Judaism Unbound Episode 87: Reforming Judaism - Daniel Freelander


Daniel Freelander, President of the World Union for Progressive Judaism, joins Dan and Lex for the first of a two-part conversation about the history of Reform Judaism. [1] In today's episode, Freelander tells the story of the first 100 years of Reform Jewish history, beginning in Germany and continuing into the first few generations of Reform in the United States. [2]

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Image Credit: Leo Baeck Centre for Progressive Judaism

Image Credit: Leo Baeck Centre for Progressive Judaism

(0:01 - 14:57): To begin the episode, Rabbi Daniel Freelander discusses the earliest post-Enlightenment reforms of Judaism that occurred in Germany, highlighting Israel Jacobson as a key figure in initiating those reforms. [3] Freelander lays out an important frame for the remainder of his overview of Reform Jewish history -- the three major eras of Reform Judaism, which he terms Moderate Reform, Classical/Radical Reform, and New Reform. He also outlines the earliest manifestations of Reform Judaism in the United States in the mid-19th Century.

(14:58 - 32:33): Freelander emphasizes the lack of centralized bodies in the early years of Reform Judaism, which resulted, he explains, in the first era of Moderate Reform being largely defined by lay leaders, not rabbis. Freelander presents two key figures, Isaac Mayer Wise and David Einhorn, whose different philosophies exemplified some of the ideological debates of the time, and he engages with the deep shifts to American Judaism that came about due to the massive immigration wave of East European Jews beginning in the 1880s. He then tells the story of the founding of Hebrew Union College, the first American rabbinical seminary, along with the infamous "Trefa Banquet" [non-kosher banquet] that occurred at its first ordination. [4] Freelander also analyzes forms of Jewish life in this period that manifested outside of synagogues, often in homes. 

The original edifice of the Hamburg Temple. Image Credit: Uni-hamburg.de

The original edifice of the Hamburg Temple. Image Credit: Uni-hamburg.de

Image Credit: The Jacob Rader Marcus Center of the American Jewish Archives

Image Credit: The Jacob Rader Marcus Center of the American Jewish Archives

(32:34 - 49:15): Freelander talks about the growing influence of rationalism and how it led to liturgical, calendrical, ritual, and other changes in Reform Jewish communities. He explains that Americans, unlike many others in the world, draw a hard distinction between nationality and religion, emphasizing how this was one reason that Reform rejected the conception of Jewish peoplehood at the time, in favor of the idea that Judaism was a religion. [5] To close this first section of the two-part episode, Freelander analyzes why the newly formed Conservative movement spoke deeply to Eastern-European immigrants in ways that Reform Judaism, at the time, did not.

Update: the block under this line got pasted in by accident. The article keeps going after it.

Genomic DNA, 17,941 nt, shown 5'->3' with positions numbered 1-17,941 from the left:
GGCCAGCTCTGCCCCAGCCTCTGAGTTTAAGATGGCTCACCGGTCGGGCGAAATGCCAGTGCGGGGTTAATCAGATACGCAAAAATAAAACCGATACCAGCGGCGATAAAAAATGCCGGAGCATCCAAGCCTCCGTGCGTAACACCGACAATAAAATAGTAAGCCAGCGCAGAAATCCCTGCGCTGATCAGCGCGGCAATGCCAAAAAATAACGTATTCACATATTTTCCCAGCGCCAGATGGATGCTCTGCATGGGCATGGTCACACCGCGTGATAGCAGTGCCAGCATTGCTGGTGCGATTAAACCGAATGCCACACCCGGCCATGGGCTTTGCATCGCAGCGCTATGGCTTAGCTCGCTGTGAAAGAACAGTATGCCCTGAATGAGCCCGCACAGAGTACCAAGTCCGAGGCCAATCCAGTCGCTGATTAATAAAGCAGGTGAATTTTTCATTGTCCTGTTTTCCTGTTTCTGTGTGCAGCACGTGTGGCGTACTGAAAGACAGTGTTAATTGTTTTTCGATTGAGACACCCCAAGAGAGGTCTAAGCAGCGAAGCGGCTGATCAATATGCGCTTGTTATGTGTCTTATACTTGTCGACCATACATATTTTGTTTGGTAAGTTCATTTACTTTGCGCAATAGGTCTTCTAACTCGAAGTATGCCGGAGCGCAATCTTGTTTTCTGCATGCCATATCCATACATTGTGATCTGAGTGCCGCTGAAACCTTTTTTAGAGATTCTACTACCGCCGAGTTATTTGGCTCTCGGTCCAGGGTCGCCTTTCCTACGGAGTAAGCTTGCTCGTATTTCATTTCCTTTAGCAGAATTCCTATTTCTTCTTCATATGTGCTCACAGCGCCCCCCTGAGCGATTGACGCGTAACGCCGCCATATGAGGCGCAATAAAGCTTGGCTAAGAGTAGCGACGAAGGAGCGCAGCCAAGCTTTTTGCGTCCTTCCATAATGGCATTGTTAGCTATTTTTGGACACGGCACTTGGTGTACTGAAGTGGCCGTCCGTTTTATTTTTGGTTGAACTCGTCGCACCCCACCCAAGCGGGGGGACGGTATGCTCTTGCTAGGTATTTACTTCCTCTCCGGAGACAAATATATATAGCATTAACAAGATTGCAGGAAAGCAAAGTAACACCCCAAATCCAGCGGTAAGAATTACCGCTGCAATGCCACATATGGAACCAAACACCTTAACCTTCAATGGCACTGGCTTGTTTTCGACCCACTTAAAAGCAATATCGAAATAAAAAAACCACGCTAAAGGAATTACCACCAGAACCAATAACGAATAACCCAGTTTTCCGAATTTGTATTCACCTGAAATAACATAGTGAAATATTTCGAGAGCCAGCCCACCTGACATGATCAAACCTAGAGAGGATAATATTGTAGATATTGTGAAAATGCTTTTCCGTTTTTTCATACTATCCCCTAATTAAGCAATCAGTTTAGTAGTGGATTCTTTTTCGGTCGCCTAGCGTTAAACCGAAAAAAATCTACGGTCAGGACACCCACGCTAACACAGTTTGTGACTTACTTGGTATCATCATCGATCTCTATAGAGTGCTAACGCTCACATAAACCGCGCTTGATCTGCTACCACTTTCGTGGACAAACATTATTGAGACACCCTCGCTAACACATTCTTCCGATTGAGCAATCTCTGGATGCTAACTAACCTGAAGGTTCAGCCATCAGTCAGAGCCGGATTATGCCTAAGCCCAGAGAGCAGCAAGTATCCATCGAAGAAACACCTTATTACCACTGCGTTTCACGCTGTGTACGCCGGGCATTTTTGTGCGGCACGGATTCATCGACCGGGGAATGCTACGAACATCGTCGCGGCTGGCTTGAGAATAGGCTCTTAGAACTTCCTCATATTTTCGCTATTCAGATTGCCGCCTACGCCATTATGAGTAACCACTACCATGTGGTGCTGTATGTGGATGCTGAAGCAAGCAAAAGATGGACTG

[1] Access Daniel Freelander's bio by clicking here and learn more about the World Union for Progressive Judaism, which he serves as President, by clicking here. Learn more about the Union for Reform Judaism, the umbrella organization of Reform Judaism, by visiting their website.

[2] To learn more about the history of Reform Judaism, we recommend Response to Modernity: A History of the Reform Movement in Judaism, by Michael A. Meyer, and American Judaism: A HIstory, by Jonathan Sarna, whose guest appearance on Episode 11 of Judaism Unbound can be accessed by clicking hereAmerican Judaism: A History is also available as an audiobook at this link.

[3] Learn more about Israel Jacobson through his entry in the New World Encyclopedia. Learn more about the early years of the Israelite Temple, located in Hamburg and cited by Freelander as the first Reform congregation, by clicking here.

[4] For more on the "Trefa Banquet," we recommend "The Trefa Banquet and the End of a Dream," written by Michael Feldberg for MyJewishLearning.com.

[5] For a landmark text that declared Reform Judaism's rejection of Jewish nationhood, along with a number of other philosophical reforms, see the text of The Pittsburgh Platform, crafted in 1885 (though never officially adopted, it would prove to be particularly influential).